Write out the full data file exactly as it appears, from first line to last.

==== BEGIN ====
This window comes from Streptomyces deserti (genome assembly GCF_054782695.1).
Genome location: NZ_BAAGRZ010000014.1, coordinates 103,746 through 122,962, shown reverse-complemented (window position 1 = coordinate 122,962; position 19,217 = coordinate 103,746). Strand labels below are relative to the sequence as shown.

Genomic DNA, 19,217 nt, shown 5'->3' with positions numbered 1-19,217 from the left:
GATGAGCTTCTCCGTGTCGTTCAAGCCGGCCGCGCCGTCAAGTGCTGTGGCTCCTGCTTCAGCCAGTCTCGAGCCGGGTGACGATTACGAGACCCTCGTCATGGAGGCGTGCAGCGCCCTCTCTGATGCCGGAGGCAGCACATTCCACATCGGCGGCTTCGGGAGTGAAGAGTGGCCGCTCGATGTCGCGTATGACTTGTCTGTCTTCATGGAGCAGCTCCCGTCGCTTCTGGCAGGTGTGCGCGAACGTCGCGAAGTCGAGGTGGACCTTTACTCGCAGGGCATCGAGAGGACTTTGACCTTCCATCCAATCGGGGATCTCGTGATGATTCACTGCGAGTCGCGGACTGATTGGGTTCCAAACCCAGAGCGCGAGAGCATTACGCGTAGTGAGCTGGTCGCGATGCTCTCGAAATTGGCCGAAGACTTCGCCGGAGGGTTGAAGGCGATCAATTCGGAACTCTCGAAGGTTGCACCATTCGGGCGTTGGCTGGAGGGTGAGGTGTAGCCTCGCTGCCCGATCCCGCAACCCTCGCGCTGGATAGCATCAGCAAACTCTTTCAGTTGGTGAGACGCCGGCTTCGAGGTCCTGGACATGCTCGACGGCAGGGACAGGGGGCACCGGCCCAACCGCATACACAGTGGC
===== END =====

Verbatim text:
This window comes from Streptomyces deserti (genome assembly GCF_054782695.1).
Genome location: NZ_BAAGRZ010000014.1, coordinates 103,746 through 122,962, shown reverse-complemented (window position 1 = coordinate 122,962; position 19,217 = coordinate 103,746). Strand labels below are relative to the sequence as shown.

Genomic DNA, 19,217 nt, shown 5'->3' with positions numbered 1-19,217 from the left:
GATGAGCTTCTCCGTGTCGTTCAAGCCGGCCGCGCCGTCAAGTGCTGTGGCTCCTGCTTCAGCCAGTCTCGAGCCGGGTGACGATTACGAGACCCTCGTCATGGAGGCGTGCAGCGCCCTCTCTGATGCCGGAGGCAGCACATTCCACATCGGCGGCTTCGGGAGTGAAGAGTGGCCGCTCGATGTCGCGTATGACTTGTCTGTCTTCATGGAGCAGCTCCCGTCGCTTCTGGCAGGTGTGCGCGAACGTCGCGAAGTCGAGGTGGACCTTTACTCGCAGGGCATCGAGAGGACTTTGACCTTCCATCCAATCGGGGATCTCGTGATGATTCACTGCGAGTCGCGGACTGATTGGGTTCCAAACCCAGAGCGCGAGAGCATTACGCGTAGTGAGCTGGTCGCGATGCTCTCGAAATTGGCCGAAGACTTCGCCGGAGGGTTGAAGGCGATCAATTCGGAACTCTCGAAGGTTGCACCATTCGGGCGTTGGCTGGAGGGTGAGGTGTAGCCTCGCTGCCCGATCCCGCAACCCTCGCGCTGGATAGCATCAGCAAACTCTTTCAGTTGGTGAGACGCCGGCTTCGAGGTCCTGGACATGCTCGACGGCAGGGACAGGGGGCACCGGCCCAACCGCATACACAGTGGC